The fault-lines that caused a Trump-quake
‘I know it is huge but what does it all mean?’ How many times have you heard those words in the past 48 hours? So if you want one clear and simple response to the question, here it is.
Everyone agrees: the election of Donald J. Trump to the US presidency is by far the most significant news story of the year. It is bigger than the Zika virus in January, the Egypt Air crash in May, Brexit in June, the Olympics in August.
In fact, it is so big that it is difficult to understand what really happened.
He won 279 electoral college votes from 28 states. Across the country, 59,704,886 people ticked his name on their ballot card. He won votes from 53% of men, 42% of women, 58% of white people, and 52% of voters without a college degree. On January 20th 2017 he will be sworn in as America’s 45th president. Congress will be filled with a majority of Republican lawmakers, ready to turn his words into action.
Those are the raw facts. But what does it all mean?
One thing is clear: this was the biggest and most explosive example of a trend which is now sweeping the world. From Brexit to Texas, angry majorities are rejecting the powerful elites.
This was not caused by one factor alone. The best analysts point to three major trends which came together in a perfect Trump-shaped storm.
First, it was a reaction against the globalisation of the last 25 years. Multinational corporations have grown vast, avoided taxes, and shaped the world in their own image. Meanwhile, smaller communities have lost their traditional ‘blue collar’ jobs.
Second, although America’s economy has recovered from the financial crisis, most ordinary people have not felt it. Prices have gone up, but wages have not. Around 66 million Americans have no savings — and yet the number of billionaires has doubled since 2008.
Third, Trump’s election was a backlash against the spread of progressive, diverse values. The last decade has seen the first black president, equal marriage for LGBT people, and a resurgence of feminism. For conservative voters, the changing world has been a threat.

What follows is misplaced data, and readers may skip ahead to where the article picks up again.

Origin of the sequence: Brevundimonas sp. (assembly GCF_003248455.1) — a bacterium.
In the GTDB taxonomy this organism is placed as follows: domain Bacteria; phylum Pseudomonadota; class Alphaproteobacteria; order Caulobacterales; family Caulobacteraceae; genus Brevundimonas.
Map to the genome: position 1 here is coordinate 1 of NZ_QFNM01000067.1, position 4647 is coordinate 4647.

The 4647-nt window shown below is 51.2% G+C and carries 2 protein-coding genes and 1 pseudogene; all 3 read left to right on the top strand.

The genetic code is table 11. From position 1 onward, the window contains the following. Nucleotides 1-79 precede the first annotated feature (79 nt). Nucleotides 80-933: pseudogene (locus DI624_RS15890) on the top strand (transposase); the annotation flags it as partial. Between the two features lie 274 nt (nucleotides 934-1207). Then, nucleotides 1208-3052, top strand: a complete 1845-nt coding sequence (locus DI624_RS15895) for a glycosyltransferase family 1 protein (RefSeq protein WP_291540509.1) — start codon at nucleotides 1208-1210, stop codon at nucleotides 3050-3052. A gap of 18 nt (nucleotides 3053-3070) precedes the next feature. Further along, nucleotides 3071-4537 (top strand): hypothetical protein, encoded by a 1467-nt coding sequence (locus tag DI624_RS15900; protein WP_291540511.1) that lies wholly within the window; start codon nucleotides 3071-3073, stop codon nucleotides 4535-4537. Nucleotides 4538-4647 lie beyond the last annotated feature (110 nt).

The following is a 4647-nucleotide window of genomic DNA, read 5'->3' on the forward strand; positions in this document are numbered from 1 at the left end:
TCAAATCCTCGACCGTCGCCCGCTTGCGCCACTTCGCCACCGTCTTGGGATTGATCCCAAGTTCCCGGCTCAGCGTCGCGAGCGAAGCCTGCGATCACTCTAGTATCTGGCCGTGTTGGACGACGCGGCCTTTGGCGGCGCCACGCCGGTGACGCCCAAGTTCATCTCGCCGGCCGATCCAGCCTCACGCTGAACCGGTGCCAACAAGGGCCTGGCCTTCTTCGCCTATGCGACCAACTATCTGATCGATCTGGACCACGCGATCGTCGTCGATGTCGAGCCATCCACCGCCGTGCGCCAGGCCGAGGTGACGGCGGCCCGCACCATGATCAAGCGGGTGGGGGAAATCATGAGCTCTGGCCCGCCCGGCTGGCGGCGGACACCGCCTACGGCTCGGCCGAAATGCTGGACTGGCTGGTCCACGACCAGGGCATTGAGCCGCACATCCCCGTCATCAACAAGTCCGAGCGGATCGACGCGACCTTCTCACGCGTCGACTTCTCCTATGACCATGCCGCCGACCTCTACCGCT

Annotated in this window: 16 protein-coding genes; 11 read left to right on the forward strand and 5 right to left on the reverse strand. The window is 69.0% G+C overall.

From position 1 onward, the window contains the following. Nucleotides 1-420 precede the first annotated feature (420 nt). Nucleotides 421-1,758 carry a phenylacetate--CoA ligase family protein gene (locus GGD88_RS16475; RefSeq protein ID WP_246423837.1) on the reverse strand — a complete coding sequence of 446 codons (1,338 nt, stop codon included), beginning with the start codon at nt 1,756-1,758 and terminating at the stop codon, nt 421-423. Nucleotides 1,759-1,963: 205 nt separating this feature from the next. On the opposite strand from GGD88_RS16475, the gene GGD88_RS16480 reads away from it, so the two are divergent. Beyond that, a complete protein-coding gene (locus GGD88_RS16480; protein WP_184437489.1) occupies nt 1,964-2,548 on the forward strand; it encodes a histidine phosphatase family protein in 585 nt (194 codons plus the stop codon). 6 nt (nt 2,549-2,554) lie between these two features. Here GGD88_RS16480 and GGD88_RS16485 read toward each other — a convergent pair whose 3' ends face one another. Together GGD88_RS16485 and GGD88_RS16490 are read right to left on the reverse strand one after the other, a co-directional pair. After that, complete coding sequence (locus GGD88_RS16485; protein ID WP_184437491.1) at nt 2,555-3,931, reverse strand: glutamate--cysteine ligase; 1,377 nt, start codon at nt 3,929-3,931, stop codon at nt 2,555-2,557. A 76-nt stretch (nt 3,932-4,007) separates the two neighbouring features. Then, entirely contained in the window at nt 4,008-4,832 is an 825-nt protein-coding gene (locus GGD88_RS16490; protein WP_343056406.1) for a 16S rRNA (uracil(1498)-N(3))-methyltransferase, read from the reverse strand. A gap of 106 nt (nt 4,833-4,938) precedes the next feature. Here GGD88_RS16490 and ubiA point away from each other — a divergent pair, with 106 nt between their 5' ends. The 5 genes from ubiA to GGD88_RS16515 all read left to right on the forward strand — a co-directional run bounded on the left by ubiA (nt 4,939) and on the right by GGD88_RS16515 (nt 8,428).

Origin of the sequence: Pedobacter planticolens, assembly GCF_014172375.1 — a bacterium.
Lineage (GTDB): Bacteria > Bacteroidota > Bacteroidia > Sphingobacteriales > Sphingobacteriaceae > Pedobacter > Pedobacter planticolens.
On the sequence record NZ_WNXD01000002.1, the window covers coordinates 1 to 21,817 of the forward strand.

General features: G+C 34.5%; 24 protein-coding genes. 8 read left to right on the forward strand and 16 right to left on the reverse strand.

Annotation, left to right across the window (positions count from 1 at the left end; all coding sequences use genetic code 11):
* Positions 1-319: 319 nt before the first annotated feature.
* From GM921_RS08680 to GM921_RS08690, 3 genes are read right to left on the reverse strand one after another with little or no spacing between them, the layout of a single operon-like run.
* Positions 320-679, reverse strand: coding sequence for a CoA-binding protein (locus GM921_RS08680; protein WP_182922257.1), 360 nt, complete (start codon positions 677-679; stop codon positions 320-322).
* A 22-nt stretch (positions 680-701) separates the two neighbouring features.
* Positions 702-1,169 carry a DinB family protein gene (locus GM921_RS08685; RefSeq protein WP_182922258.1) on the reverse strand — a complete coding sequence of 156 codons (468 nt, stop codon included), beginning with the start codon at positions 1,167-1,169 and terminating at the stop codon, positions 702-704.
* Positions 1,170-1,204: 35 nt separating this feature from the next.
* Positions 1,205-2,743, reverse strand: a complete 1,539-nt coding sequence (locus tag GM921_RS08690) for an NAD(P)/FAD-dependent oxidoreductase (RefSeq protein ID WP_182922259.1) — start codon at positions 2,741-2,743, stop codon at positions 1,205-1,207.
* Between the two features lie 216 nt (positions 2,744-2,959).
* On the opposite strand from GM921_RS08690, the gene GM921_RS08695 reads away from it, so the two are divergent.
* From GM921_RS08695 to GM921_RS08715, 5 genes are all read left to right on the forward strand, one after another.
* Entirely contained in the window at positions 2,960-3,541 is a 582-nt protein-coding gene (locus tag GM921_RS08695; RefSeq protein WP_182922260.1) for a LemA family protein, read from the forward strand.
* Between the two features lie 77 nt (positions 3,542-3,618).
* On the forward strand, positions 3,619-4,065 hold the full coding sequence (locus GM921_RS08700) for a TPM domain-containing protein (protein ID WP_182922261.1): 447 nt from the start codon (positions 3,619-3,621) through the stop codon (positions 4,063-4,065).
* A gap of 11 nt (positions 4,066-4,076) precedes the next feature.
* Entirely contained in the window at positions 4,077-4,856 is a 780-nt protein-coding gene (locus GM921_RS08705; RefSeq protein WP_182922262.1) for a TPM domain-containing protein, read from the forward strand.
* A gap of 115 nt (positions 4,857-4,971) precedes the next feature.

These are ‘the forgotten men and women of our country,’ said Trump in his acceptance speech. Sensing their discontent, he cast himself as an outsider, the antithesis to a ‘corrupt’ and ‘politically correct’ system which only cared about itself. His nationalist promise to ‘make America great again’ hit home — just as Brexit voters in England were desperate to ‘take back control’.
The Western world has split in two, say some. But this is not the left and right divide of the past. It is the very rich and everybody else; the elite and the ‘forgotten’; the globalist and the nationalist. For a long time, the anger of the masses has been bubbling under the surface, gathering in strength, unnoticed by those on top. With Trump it has burst forth, a volcano of red-hot emotion. There is no ignoring it now.
- Do you agree with the analysis above?
- Do you identify more as a nationalist or a globalist?
- Draw a political cartoon which you think sums up Donald Trump’s victory.
- Today’s article is different from our usual format; there is no rebuttal to our final paragraph. Write your own in five or six sentences.
Some People Say...
“Trump is the president the world deserves.”
What do you think?
Q & A
- How will all of this actually affect me?
- There are a few different ways that daily life might change over time. The first is the ripple effect this has on the mood and political discussions taking place around the world. Brexit and Trump’s election immediately upset global markets, as unexpected changes always bring economic uncertainty. Finally, the promise to strengthen borders could eventually make it harder to travel or move to new countries.
- Will other countries follow Trump’s lead?
- It’s possible. In 2017 there will be general and presidential elections in France, Germany, Hungary, Iran, Kenya, and Chile — to name just a handful. Some of these already have strong nationalist parties — such as in France, where the National Front’s Marine le Pen is a leading candidate for president.
- Electoral college
- A system which gives each state a certain number of ‘electoral votes’ based on its population. Whoever wins a majority in each state gets all of its electoral votes.
- 59,704,886 people
- In a strange twist, Hillary Clinton actually received more votes overall (59,938,290). However, Trump won more swing states like Florida and Ohio, and took their electoral votes with him.
- 53% of men
- All of these demographic statistics are from CNN’s exit poll.
- The legislative branch of US government, comprising the House of Representatives and the Senate. Since president and congress are elected separately, the House or the Senate do not have to be run by the same party as the president’s; for most of President Obama’s time, they were Republican.
- The trend for the world to become increasingly connected through trade, businesses and communication.
- Blue collar
- A term for working class, manual labour — like manufacturing, mining or construction.
- 66 million
- According to a report by Bankrate.com, released in June 2016.
- According to an Oxfam report in October 2014.